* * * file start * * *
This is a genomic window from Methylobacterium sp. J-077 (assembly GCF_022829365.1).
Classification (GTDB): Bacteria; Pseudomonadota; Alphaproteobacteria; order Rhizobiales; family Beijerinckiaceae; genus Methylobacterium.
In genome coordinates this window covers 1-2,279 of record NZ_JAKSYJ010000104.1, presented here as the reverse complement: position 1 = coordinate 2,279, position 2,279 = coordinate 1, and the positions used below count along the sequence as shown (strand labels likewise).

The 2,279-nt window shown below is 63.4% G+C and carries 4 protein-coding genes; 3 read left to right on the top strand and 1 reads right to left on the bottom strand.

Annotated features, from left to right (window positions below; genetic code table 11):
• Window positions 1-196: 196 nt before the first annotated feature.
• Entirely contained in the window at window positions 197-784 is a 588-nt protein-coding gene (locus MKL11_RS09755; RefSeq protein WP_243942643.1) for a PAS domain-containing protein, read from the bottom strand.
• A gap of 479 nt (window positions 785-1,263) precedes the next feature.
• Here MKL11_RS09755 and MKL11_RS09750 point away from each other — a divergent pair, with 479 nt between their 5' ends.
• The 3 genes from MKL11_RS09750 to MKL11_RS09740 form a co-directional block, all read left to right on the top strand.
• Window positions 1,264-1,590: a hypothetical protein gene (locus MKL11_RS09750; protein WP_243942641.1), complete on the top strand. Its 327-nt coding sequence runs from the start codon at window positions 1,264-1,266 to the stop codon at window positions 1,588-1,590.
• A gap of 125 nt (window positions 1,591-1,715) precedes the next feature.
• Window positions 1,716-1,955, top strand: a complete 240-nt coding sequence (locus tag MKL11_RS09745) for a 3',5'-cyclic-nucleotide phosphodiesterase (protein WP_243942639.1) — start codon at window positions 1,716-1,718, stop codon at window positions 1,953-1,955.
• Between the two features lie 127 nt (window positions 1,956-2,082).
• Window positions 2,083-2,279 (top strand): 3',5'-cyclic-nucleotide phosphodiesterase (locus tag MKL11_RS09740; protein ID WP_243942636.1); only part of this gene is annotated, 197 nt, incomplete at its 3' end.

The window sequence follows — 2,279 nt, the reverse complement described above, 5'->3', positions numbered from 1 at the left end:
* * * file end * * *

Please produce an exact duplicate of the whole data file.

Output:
This is a genomic window from Methylobacterium sp. J-077 (assembly GCF_022829365.1).
Classification (GTDB): Bacteria; Pseudomonadota; Alphaproteobacteria; order Rhizobiales; family Beijerinckiaceae; genus Methylobacterium.
In genome coordinates this window covers 1-2,279 of record NZ_JAKSYJ010000104.1, presented here as the reverse complement: position 1 = coordinate 2,279, position 2,279 = coordinate 1, and the positions used below count along the sequence as shown (strand labels likewise).

The 2,279-nt window shown below is 63.4% G+C and carries 4 protein-coding genes; 3 read left to right on the top strand and 1 reads right to left on the bottom strand.

Annotated features, from left to right (window positions below; genetic code table 11):
• Window positions 1-196: 196 nt before the first annotated feature.
• Entirely contained in the window at window positions 197-784 is a 588-nt protein-coding gene (locus MKL11_RS09755; RefSeq protein WP_243942643.1) for a PAS domain-containing protein, read from the bottom strand.
• A gap of 479 nt (window positions 785-1,263) precedes the next feature.
• Here MKL11_RS09755 and MKL11_RS09750 point away from each other — a divergent pair, with 479 nt between their 5' ends.
• The 3 genes from MKL11_RS09750 to MKL11_RS09740 form a co-directional block, all read left to right on the top strand.
• Window positions 1,264-1,590: a hypothetical protein gene (locus MKL11_RS09750; protein WP_243942641.1), complete on the top strand. Its 327-nt coding sequence runs from the start codon at window positions 1,264-1,266 to the stop codon at window positions 1,588-1,590.
• A gap of 125 nt (window positions 1,591-1,715) precedes the next feature.
• Window positions 1,716-1,955, top strand: a complete 240-nt coding sequence (locus tag MKL11_RS09745) for a 3',5'-cyclic-nucleotide phosphodiesterase (protein WP_243942639.1) — start codon at window positions 1,716-1,718, stop codon at window positions 1,953-1,955.
• Between the two features lie 127 nt (window positions 1,956-2,082).
• Window positions 2,083-2,279 (top strand): 3',5'-cyclic-nucleotide phosphodiesterase (locus tag MKL11_RS09740; protein ID WP_243942636.1); only part of this gene is annotated, 197 nt, incomplete at its 3' end.

The window sequence follows — 2,279 nt, the reverse complement described above, 5'->3', positions numbered from 1 at the left end: